Lady True. Well, he's a wild fellow. Vel. Mrs Abigail has of late been very myste- Abi. Indeed, he's a very sad man, madam. rious.
Lady True. He's young, Abigail; 'tis a thouSir Geo. I fancy, Vellum, thou couldst worm sand pities he should be lost; I should be mighty it out of her. I know formerly there was an glad to reform him! amour between you.
Abi. Reform him! marry, hang him! Vel. Mrs Abigail hath her allurements; and Lady True. Has he not a great deal of life? she knows I have picked up a competency in your Abi. Ay! enough to make your heart ache. honour's service.
Lady True. I dare say thou think'st him a very Sir Geo. If thou hast, all I ask of thee, in re- agreeable fellow. turn, is, that thou wouldst immediately renew Abi. He thinks himself so, I'll answer for him. thy addresses to her. Coax her up. Thou hast Lady True. He's very good-natured. such a silver tongue, Vellum, as 'twill be impos- Abi. He ought to be so; for he's very silly. sible for her to withstand. Besides, she is so Lady True. Dost thou think he loves me? very a woman, that she'll like you the better for Abi. Mr Fantome did, I'm sure. giving her the pleasure of telling a secret. In Lady True. With what raptures he talked ! short, wheedle her out of it, and I shall act by Abi. Yes; but 'twas in praise of your jointurethe advice which thou givest me.
house. Vel. Mrs Abigail was never deaf to me, when Lady True. He has kept bad company. I talked upon that subject. I will take an op- Abi. They must be very bad, indeed, if they portunity of addressing myself to her in the most were worse than himself. pathetic manner.
Lady True. I have a strong fancy a good woSir Geo. In the mean time, lock me up in man might reform him. your office, and bring me word what success you Abi. It would be a fine experiment, if it should have. Well, sure I am the first that ever was not succeed. employed to lay himself!
Lady True. Well, Abigail, we'll talk of that Vel. You act, indeed, a threefold part in this another time. Here comes the steward. I have house ; you are a ghost, a conjurer, and my hom no further occasion for you at present. noured master, sir George Trueman; he, he, he!
(Exit ABI. You will pardon me for being jocular. Sir Geo. Oh, Mr Vellum, with all my heart! You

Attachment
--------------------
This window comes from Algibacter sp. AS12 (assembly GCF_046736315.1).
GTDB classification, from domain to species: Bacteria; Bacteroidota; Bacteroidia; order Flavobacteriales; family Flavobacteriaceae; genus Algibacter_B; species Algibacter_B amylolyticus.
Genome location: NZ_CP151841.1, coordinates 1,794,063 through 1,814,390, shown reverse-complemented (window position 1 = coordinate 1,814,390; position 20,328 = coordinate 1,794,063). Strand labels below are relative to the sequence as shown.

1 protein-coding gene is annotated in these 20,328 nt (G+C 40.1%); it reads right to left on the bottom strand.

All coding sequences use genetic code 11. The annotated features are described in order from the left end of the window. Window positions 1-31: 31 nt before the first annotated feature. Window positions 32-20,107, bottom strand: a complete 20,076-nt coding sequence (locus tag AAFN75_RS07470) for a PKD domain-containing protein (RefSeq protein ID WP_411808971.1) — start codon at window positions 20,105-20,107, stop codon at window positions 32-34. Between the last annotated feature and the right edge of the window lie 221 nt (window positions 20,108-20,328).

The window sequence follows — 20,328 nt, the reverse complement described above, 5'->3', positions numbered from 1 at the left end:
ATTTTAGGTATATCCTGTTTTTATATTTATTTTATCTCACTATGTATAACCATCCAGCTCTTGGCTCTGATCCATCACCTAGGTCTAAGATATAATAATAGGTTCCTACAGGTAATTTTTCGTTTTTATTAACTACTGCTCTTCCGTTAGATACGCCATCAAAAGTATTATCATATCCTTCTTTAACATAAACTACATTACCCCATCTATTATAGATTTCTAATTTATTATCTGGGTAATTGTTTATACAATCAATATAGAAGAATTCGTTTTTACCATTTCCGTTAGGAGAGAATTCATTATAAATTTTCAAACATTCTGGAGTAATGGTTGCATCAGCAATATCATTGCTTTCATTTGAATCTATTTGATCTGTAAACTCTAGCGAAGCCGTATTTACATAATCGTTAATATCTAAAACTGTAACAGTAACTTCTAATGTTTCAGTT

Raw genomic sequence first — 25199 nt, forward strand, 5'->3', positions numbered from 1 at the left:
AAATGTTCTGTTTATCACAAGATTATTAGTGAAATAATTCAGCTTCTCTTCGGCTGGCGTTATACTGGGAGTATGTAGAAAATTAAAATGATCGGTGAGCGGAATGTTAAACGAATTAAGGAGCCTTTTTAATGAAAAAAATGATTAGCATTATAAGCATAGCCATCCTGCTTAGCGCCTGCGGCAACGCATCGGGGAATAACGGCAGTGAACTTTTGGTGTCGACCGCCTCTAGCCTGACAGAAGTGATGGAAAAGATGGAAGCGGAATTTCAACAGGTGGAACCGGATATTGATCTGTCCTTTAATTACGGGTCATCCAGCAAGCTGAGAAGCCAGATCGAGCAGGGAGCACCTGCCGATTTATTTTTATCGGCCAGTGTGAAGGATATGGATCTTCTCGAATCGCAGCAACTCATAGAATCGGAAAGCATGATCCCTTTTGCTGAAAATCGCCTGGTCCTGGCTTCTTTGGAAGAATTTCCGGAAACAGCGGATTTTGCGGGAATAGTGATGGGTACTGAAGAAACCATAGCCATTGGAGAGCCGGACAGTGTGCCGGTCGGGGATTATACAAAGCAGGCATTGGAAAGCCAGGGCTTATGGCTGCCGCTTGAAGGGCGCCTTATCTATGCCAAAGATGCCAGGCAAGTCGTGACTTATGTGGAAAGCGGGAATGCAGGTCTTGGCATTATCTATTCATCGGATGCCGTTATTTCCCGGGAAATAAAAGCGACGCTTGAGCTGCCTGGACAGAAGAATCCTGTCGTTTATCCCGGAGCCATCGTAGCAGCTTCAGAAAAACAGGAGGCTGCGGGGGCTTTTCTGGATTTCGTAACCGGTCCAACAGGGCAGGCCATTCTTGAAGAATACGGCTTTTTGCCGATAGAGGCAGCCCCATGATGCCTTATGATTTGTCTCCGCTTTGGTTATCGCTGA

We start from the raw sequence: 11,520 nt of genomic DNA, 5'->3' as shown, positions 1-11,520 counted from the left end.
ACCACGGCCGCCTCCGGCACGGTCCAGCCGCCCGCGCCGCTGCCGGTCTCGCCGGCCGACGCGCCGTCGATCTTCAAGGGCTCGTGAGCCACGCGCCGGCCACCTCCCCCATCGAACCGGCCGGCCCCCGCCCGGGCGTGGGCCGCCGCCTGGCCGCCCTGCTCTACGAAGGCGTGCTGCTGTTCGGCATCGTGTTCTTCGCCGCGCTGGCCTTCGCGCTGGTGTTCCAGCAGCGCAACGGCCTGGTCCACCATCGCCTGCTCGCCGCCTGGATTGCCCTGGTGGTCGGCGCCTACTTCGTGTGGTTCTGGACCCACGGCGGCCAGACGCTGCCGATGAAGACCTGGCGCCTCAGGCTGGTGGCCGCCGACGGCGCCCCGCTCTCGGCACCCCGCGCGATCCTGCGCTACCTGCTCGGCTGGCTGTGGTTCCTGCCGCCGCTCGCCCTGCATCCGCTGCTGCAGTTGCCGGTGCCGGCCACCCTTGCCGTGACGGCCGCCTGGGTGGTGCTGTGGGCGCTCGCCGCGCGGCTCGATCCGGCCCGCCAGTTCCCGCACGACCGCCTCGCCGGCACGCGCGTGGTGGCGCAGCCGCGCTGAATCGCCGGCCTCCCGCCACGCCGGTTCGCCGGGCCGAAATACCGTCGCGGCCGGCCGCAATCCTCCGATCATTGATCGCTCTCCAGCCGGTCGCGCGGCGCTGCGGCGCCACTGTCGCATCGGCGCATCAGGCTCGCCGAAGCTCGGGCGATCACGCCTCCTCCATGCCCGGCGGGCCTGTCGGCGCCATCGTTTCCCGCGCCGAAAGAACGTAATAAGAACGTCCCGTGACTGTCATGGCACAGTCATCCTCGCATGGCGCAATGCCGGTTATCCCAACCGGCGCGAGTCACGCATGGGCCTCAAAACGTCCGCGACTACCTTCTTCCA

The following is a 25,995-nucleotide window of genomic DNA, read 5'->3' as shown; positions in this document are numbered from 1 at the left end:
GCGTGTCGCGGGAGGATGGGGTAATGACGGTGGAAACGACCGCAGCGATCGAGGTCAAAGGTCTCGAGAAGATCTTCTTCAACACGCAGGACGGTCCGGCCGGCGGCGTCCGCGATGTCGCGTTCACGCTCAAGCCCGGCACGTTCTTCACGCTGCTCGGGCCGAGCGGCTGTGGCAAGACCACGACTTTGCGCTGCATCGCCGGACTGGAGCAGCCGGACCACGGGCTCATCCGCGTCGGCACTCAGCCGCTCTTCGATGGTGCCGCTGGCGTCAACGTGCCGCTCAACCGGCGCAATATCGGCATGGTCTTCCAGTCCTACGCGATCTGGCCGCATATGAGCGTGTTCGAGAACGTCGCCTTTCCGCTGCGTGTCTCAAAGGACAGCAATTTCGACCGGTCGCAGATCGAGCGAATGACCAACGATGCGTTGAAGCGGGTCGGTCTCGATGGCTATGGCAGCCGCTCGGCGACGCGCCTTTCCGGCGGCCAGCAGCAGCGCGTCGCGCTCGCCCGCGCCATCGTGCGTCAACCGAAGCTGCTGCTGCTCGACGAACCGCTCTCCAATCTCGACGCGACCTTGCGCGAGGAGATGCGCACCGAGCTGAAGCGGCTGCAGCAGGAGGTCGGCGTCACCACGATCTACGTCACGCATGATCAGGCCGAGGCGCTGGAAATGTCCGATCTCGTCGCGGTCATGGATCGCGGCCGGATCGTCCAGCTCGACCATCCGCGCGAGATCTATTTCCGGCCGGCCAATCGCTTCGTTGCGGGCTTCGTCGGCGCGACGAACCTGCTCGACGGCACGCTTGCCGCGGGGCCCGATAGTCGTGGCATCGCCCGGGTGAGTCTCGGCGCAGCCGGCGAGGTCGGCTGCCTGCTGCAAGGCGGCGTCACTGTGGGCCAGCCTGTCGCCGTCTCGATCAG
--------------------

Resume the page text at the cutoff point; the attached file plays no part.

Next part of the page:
Enter VELLUM. know I love you nien of wit and humour. Be as Vel. Madam, is your ho-nour at leisure to look merry as thou pleasest, so thou dost thy business. into the accounts of the last week? They rise [Mimicking him.] You will remember, Vellum, very high. Housekeeping is chargeable in a house your commission is twofold; first, to gain admis- that is haunted. sion for me to your lady; and, secondly, to get Lady True. How comes that to pass ? I hope the secret out of Abigail.
the drum neither eats nor drinks. But read your Vel. It sufficeth.
[The scene shuts. account, Vellum. Enter LADY TRUEMAN.
Vel. [Putting on and off his spectacles in this
scene.) A hogshead and a half of ale—It is not Lady True. Women, who have been happy in for the ghost's drinking; but your ho—nour's sera first marriage, are the most apt to venture upon vants say, they must have something to keep up a second. But, for my part, I had a husband so their courage against this strange noise. They every way suited to my inclinations, that I must tell me, they expect a double quantity of malt in entirely forget bin, before I can like another their small beer, so long as the house continues
I have now been a widow but fourteen in this condition. months, and have had twice as many lovers, all Lady True. At this rate, they'll take care to of them professed admirers of my person, but be frightened all the year round, I'll answer for passionately in love with my jointure. I think it them. But go on. is a revenge I owe my sex, to make an example Vel. Item, Two sheep, and a—Where is the of this worthless tribe of fellows. But, here ox -Oh, here I have him and an ox-Your comes Abigail; I must tease the baggage; for, honour must always have a piece of cold beef I find she has taken it into her head, that I'm en in the house, for the entertainment of so many tirely at her disposal.
strangers, who come from all parts to hear this Enter ABIGAIL.
drum. Item, Bread, ten peck loaves, They can
not eat beef without bread. Item, Three barAbi. Madam, madam! yonder's Mr Tinsel has rels of table beer—They must have drink with as good as taken possession of your house. Marry, their meat. he says, he must have sir George's apartment en- Lady True. Sure no woman in England has